Thursday, March 31, 2016

San Pedro de Atacama, Chile: Entering the World's Driest Desert

Never again. I've said it before, but I mean it this time.

Now that I've been on two 19+ hour bus rides, I thought it wouldn't hurt to do another one from Valparaíso to San Pedro de Atacama, a desert town on the very Northern edge of Chile.  It's supposed to be a 24-hour trip - piece of cake, right? YOU'LL SEE.

What It's All About:
San Pedro de Atacama is a small town that lies on the Northern border of Chile, in the middle of the Atacama Desert.  The Atacama Desert is the world's driest desert, and San Pedro is a small little outpost right before you enter Bolivia.

View of San Pedro from a nearby peak

The city's become an increasingly popular stop with tourists on their way to Bolivia, and also because the surrounding landscape is absolutely stunning. In fact, San Pedro is usually the beginning or ending stop to the famous Uyuni Salt Flats in Bolivia - >2,000 sq. km of pure, white salt plains.

The bustling main street of San Pedro

I loved San Pedro's tiny little main street - chock full of tourist stores, hostels, tour companies, and cafés.  You can walk from one end to the other within 15 minutes.  I spent a couple days in San Pedro, hanging out and exploring some of the nearby scenery - it also helps to stop here for a bit to acclimatize, as you are starting to enter super-high altitudes going into Bolivia.

Cliffnotes of the Day:
  • Let's start with the bus disaster story. It started off fine, like any other 24-hour bus ride. But about 15 hours in, the bus suddenly stopped.
And this was the reassuring view out the window

  • We all got off the bus - apparently there was some kind of strike/protest going on, and workers had set a whole bunch of truck tires on fire in the middle of the road to prevent cars from passing. Please note we're in the middle of nowhere.  And there was absolutely nothing we could do but hang out and wait for the protest to stop and for the fires to go out.  Do you know how long it takes for flaming truck tires to extinguish!?! HOURS.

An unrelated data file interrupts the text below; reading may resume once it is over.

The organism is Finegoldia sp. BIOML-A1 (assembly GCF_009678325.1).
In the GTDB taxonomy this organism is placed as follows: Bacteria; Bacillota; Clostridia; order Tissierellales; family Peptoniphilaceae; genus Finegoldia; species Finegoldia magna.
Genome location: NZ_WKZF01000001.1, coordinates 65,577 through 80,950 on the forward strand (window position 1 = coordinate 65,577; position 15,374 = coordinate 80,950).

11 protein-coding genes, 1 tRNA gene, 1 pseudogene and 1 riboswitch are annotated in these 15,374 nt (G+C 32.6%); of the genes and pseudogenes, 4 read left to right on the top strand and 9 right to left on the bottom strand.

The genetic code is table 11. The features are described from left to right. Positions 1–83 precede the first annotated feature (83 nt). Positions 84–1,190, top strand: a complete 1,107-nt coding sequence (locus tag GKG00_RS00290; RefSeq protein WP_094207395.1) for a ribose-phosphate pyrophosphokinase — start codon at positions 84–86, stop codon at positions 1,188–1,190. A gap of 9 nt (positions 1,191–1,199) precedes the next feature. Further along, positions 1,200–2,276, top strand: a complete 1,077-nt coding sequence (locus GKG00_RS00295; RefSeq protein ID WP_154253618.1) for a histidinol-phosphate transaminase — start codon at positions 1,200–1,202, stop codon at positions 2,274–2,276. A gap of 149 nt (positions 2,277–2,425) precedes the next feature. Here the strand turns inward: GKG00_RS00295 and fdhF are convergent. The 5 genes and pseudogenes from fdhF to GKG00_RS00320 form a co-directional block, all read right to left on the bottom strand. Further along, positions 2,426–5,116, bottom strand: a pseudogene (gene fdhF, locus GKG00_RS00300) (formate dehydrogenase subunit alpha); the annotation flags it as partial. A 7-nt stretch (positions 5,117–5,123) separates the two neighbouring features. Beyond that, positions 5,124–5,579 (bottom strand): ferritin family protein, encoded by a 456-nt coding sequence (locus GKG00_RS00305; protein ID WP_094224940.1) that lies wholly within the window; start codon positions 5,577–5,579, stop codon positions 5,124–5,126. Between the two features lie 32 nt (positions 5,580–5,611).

After about 3-4 hours, the flames finally extinguished. And we could finally move!  Small problem is that tons of trucks had amassed while waiting for the road to re-open.  So there was terrible traffic.

  • So my 24-hour bus ride turned into 29 hours, and the bus didn't end up pulling into San Pedro until 3:30AM - there were only 5 of us left on the bus by then. And San Pedro is a tiny town - I basically had to walk through the virtual ghost town (it was super creepy) to my hostel, which was closed and all locked up by that time. I honestly thought I'd have to wait on the doorstep all night until they opened. I seriously almost scaled the fence. But after about 10 minutes of ruckus-making, the night guard inside the hostel heard me and came out to let me in. Whew. All's well that ends well. BUT NEVER AGAIN WITH THESE BUSES (especially because I found out the day before that there was a huge airfare sale and the flight, which is only ~1 hour btw, ended up being the exact same price as the bus. Cry).

At least there were pretty coastal views on the way up to San Pedro

  • The next day, I met up with my friend Ed, who was my hostel roomie in Buenos Aires (he's also the one I randomly ran into on the streets of El Calafate, and he and his friend invited me to have dinner with them and cooked the world's largest pile of meat and potatoes).  Ed had been traveling with a bunch of guys he'd met in Chile, and they were going bike-riding around the desert canyons around San Pedro, which I joined for.

We rode our bikes out to some local Inca ruins and climbed to the top, for this incredible view of the desert